Lily for Pickering


I live in Pickering, Ontario, I want plant perennial Lilies hardy type suitable for my location. I will plant them in the flower beds outside my from door and in
The back yard in a flower bed. Please advise.


Thank you for asking us about suitable lilies for your Pickering, Ontario garden.

You will want to know that Pickering’s plant hardiness zone is 6 so be sure that your plant choice says Zone 6 or lower on the label.  If you are buying an American sourced plant, you will be looking for a US Zone 5 or lower on the label.

Just a nuance about hardiness zones: along with year-to-year variations in weather, microclimates can also play a role in determining the right plants for your garden. Microclimates, which are small areas of varying weather conditions within larger zones, can be caused by local geography of the area such as hills and valleys as well as variations of solar and wind exposure. So for example, if you live near the lake, your area might be warmer, meaning you could perhaps go up a zone. If your garden is exposed to hot sun or winter wind, you might want to choose a plant that is happy in a zone lower . Even buildings and pavement in urban areas can create relatively small microclimates that can potentially produce different gardening results.


There are many species, cultivars and hybrid varieties of lily and many  colours. True lilies (Lilium) include Asiatic lilies which don’t have much of a fragrance but add bright  colour to the garden. Oriental lilies have a strong fragrance and are some of the most elegant.

But we will keep this simple because Daylilies (Hemerocallis), though not true lilies in the Lilium family, are one of the most undemanding, adaptable, low maintenance, widely available at reasonable prices and pest free perennials. They thrive in any type of soil, and they are drought tolerant. For optimal blooms, top dress in the spring, water well during flowering season and ensure at least 4 -6 hours of sun each day). While the blooms last only one day, a mature plant produces many flowers over a month or more. Some varieties bloom the entire summer, and some will rebloom after removing spent flowers. They are useful to hide the yellowing foliage of spring flowering bulbs, like tulips and daffodils. Spring is a good time to plant them and adding compost is a good idea for a good start. One warning: they are toxic to cats .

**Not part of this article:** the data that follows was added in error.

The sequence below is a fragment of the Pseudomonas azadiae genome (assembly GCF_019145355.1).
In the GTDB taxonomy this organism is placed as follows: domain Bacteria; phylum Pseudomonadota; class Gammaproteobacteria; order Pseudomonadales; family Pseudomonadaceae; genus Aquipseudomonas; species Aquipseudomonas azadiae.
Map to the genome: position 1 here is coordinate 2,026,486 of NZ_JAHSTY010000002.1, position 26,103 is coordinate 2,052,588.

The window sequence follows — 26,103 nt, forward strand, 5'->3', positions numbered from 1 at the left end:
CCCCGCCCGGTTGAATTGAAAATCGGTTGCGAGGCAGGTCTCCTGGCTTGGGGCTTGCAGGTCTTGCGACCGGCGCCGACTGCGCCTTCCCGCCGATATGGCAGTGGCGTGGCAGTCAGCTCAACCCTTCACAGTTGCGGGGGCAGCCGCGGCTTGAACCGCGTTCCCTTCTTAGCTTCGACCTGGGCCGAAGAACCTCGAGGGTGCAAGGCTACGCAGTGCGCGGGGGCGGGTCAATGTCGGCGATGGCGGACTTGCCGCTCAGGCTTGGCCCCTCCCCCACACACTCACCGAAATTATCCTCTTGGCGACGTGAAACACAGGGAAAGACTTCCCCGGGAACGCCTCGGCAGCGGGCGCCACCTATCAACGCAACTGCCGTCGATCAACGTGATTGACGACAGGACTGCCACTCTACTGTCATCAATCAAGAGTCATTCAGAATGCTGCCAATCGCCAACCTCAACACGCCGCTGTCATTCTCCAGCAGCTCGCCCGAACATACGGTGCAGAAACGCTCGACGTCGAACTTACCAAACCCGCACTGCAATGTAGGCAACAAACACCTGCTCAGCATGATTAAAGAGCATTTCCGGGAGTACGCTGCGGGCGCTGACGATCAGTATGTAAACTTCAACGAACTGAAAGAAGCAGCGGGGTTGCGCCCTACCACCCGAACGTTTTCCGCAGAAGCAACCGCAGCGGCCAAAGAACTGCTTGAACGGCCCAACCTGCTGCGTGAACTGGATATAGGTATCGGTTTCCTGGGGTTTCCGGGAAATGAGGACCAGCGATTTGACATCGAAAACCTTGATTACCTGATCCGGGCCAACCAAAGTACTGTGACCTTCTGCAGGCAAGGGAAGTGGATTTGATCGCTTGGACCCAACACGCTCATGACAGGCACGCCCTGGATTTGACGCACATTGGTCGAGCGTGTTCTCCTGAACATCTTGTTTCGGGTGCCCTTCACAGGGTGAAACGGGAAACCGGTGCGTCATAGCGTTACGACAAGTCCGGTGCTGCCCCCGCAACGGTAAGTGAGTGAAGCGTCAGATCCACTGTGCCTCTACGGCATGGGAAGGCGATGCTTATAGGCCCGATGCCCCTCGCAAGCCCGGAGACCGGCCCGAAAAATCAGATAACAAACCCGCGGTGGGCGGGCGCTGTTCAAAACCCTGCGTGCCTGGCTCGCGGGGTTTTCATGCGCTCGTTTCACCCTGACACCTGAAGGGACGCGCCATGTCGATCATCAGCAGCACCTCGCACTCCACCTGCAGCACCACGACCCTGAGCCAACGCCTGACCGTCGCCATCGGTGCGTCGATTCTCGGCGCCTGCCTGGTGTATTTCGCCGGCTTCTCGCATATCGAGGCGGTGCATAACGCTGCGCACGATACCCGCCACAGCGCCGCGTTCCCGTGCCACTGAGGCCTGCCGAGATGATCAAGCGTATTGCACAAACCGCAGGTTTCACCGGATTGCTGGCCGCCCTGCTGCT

How to choose among them?:

Height: Popular ‘Stella de Oro’ grows only 10-15 inches high so is good for the front of a garden or even by itself say, at your front door). It blooms more and longer than most, starting in July and reblooming late summer into  September. Most daylilies have stems (or “scapes”) that rise taller (about 15-20 inches ) and are good for the middle of the garden. You will have no difficulty finding these in your local nursery .  Taller ones 24-35 inches include ‘Hyperion’ which has lemon yellow flowers and is highly fragrant (which some people like but others do not. ..your choice).

Colour: Your choice. The range of colours available is seemingly endless.

Blooming period :  Daylilies are grouped as early bloomers, mid or late season bloomers. You would  for example, choose an early summer blooming variety if you need a punch of colour once the bloom is off the roses late June.

Form : Again your choice. Some are trumpet shaped, ruffled, or bi toned , some face down, some face out ( looking at you), others up face and look at the sky.

So glad you are considering this colourful happy plant to brighten your entrance way and well as your back garden . May you enjoy the choosing of them and the having of them to brighten your days.